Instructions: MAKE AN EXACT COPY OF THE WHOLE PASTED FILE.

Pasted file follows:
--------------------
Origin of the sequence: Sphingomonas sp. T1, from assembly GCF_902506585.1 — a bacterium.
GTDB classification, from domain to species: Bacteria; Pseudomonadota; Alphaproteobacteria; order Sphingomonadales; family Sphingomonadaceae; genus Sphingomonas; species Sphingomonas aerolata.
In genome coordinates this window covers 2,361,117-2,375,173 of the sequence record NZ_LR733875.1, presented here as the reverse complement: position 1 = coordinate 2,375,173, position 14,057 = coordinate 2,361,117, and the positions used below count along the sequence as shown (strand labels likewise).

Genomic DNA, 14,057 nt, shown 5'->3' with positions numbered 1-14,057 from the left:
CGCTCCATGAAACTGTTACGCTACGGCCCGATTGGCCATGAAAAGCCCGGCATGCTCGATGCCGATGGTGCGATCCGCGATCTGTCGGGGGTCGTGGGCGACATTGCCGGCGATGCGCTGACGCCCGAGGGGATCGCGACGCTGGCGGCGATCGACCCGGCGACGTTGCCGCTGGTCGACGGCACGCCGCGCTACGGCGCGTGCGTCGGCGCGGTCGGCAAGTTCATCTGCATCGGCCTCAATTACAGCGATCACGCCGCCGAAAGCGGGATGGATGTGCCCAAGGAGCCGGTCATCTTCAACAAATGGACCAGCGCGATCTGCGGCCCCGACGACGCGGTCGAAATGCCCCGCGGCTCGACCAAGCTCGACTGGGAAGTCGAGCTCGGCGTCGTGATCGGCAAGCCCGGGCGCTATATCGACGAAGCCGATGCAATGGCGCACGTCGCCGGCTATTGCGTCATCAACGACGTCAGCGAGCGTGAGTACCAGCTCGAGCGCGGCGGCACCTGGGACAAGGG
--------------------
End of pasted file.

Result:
Origin of the sequence: Sphingomonas sp. T1, from assembly GCF_902506585.1 — a bacterium.
GTDB classification, from domain to species: Bacteria; Pseudomonadota; Alphaproteobacteria; order Sphingomonadales; family Sphingomonadaceae; genus Sphingomonas; species Sphingomonas aerolata.
In genome coordinates this window covers 2,361,117-2,375,173 of the sequence record NZ_LR733875.1, presented here as the reverse complement: position 1 = coordinate 2,375,173, position 14,057 = coordinate 2,361,117, and the positions used below count along the sequence as shown (strand labels likewise).

Genomic DNA, 14,057 nt, shown 5'->3' with positions numbered 1-14,057 from the left:
CGCTCCATGAAACTGTTACGCTACGGCCCGATTGGCCATGAAAAGCCCGGCATGCTCGATGCCGATGGTGCGATCCGCGATCTGTCGGGGGTCGTGGGCGACATTGCCGGCGATGCGCTGACGCCCGAGGGGATCGCGACGCTGGCGGCGATCGACCCGGCGACGTTGCCGCTGGTCGACGGCACGCCGCGCTACGGCGCGTGCGTCGGCGCGGTCGGCAAGTTCATCTGCATCGGCCTCAATTACAGCGATCACGCCGCCGAAAGCGGGATGGATGTGCCCAAGGAGCCGGTCATCTTCAACAAATGGACCAGCGCGATCTGCGGCCCCGACGACGCGGTCGAAATGCCCCGCGGCTCGACCAAGCTCGACTGGGAAGTCGAGCTCGGCGTCGTGATCGGCAAGCCCGGGCGCTATATCGACGAAGCCGATGCAATGGCGCACGTCGCCGGCTATTGCGTCATCAACGACGTCAGCGAGCGTGAGTACCAGCTCGAGCGCGGCGGCACCTGGGACAAGGG